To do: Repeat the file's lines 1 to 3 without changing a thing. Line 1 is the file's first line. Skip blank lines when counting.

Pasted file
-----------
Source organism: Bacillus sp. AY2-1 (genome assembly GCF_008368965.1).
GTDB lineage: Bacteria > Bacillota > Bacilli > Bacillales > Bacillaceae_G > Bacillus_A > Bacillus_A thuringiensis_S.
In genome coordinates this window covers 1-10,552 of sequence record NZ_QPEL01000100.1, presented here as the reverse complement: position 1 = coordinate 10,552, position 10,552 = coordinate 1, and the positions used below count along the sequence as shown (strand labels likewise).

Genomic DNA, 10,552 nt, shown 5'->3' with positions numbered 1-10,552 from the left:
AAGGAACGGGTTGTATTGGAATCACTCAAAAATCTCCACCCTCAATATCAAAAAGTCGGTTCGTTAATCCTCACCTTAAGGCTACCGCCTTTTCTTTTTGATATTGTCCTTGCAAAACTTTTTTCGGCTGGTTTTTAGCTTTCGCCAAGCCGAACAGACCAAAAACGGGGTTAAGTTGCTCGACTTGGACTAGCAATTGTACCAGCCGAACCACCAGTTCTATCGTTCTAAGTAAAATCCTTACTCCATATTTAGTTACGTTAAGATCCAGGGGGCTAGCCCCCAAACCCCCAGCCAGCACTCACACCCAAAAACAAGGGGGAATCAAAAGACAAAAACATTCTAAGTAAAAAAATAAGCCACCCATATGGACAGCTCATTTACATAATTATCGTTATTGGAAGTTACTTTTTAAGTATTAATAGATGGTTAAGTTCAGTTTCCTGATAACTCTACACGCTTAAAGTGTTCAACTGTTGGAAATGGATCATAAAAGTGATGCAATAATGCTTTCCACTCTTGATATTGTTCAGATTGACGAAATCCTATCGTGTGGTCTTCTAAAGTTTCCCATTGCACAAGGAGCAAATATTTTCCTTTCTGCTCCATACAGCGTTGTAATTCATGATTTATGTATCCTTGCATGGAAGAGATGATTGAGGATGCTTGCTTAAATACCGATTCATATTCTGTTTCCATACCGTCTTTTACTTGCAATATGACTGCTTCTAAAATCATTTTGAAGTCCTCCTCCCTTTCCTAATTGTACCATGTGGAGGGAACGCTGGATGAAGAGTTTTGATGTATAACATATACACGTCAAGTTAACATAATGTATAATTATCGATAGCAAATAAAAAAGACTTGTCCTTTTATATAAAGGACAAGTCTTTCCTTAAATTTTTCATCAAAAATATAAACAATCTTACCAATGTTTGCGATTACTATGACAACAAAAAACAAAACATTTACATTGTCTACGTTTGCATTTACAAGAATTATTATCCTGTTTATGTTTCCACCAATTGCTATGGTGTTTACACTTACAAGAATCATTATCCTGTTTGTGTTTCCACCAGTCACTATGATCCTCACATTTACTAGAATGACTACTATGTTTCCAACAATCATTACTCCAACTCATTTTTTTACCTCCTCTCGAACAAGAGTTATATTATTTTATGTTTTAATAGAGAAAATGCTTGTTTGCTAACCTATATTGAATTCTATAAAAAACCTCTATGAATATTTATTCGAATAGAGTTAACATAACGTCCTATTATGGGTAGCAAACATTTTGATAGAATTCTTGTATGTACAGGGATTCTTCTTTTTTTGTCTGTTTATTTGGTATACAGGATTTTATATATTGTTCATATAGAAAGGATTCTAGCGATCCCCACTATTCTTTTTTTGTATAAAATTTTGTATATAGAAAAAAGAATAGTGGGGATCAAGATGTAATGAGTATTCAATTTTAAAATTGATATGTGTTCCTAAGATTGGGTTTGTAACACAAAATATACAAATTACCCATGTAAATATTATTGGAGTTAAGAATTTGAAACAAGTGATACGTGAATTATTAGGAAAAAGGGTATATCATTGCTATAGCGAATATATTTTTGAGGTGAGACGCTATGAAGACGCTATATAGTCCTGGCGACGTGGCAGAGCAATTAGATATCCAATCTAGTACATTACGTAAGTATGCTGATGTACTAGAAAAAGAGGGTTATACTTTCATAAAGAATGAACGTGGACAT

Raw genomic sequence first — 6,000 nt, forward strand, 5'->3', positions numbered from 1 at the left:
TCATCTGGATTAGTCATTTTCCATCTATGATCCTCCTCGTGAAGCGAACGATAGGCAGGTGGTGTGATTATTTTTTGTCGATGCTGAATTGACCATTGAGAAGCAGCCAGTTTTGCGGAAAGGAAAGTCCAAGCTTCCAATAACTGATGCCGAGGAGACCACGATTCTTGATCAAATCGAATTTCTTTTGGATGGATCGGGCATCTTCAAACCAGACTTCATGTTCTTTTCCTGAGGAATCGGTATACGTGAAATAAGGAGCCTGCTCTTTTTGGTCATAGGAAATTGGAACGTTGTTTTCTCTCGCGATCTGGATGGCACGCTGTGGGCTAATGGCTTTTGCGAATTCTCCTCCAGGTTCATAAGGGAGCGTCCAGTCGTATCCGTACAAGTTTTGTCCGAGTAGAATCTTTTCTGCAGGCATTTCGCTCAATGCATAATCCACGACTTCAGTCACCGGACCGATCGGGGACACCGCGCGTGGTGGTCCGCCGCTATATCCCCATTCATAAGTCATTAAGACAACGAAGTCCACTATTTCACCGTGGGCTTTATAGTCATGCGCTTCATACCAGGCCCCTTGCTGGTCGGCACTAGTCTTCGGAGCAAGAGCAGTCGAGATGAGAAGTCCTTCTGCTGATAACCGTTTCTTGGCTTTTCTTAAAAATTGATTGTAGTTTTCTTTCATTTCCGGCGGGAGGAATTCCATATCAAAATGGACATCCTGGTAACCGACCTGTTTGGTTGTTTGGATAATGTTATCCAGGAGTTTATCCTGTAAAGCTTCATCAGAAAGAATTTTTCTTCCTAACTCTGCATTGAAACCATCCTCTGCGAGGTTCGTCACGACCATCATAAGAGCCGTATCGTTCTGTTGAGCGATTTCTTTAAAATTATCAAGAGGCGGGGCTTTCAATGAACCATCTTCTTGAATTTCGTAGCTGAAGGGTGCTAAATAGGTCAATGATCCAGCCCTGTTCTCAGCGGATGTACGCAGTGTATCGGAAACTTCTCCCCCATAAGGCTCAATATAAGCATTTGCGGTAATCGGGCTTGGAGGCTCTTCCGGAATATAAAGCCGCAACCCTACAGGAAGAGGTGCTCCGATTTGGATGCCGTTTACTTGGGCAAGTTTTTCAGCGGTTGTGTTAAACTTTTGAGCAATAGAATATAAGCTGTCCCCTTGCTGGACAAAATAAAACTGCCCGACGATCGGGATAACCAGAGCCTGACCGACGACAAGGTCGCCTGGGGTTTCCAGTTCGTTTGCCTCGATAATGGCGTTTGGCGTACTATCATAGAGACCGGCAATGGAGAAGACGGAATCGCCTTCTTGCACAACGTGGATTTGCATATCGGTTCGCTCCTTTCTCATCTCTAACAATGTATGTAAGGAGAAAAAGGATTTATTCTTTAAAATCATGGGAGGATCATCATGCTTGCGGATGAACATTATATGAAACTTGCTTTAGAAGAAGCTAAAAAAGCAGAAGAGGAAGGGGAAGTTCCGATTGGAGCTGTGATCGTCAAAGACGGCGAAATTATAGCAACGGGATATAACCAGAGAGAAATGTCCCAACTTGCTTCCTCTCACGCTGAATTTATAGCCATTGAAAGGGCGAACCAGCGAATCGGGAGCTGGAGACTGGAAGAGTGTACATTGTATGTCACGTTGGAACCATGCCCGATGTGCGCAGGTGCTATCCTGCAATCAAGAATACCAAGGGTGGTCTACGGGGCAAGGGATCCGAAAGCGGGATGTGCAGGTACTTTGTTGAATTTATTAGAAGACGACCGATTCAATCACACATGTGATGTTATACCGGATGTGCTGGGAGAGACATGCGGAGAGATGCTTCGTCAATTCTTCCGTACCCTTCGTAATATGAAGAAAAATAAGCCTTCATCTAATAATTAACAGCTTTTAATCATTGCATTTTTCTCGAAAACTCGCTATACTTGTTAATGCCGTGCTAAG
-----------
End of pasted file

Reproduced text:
Source organism: Bacillus sp. AY2-1 (genome assembly GCF_008368965.1).
GTDB lineage: Bacteria > Bacillota > Bacilli > Bacillales > Bacillaceae_G > Bacillus_A > Bacillus_A thuringiensis_S.
In genome coordinates this window covers 1-10,552 of sequence record NZ_QPEL01000100.1, presented here as the reverse complement: position 1 = coordinate 10,552, position 10,552 = coordinate 1, and the positions used below count along the sequence as shown (strand labels likewise).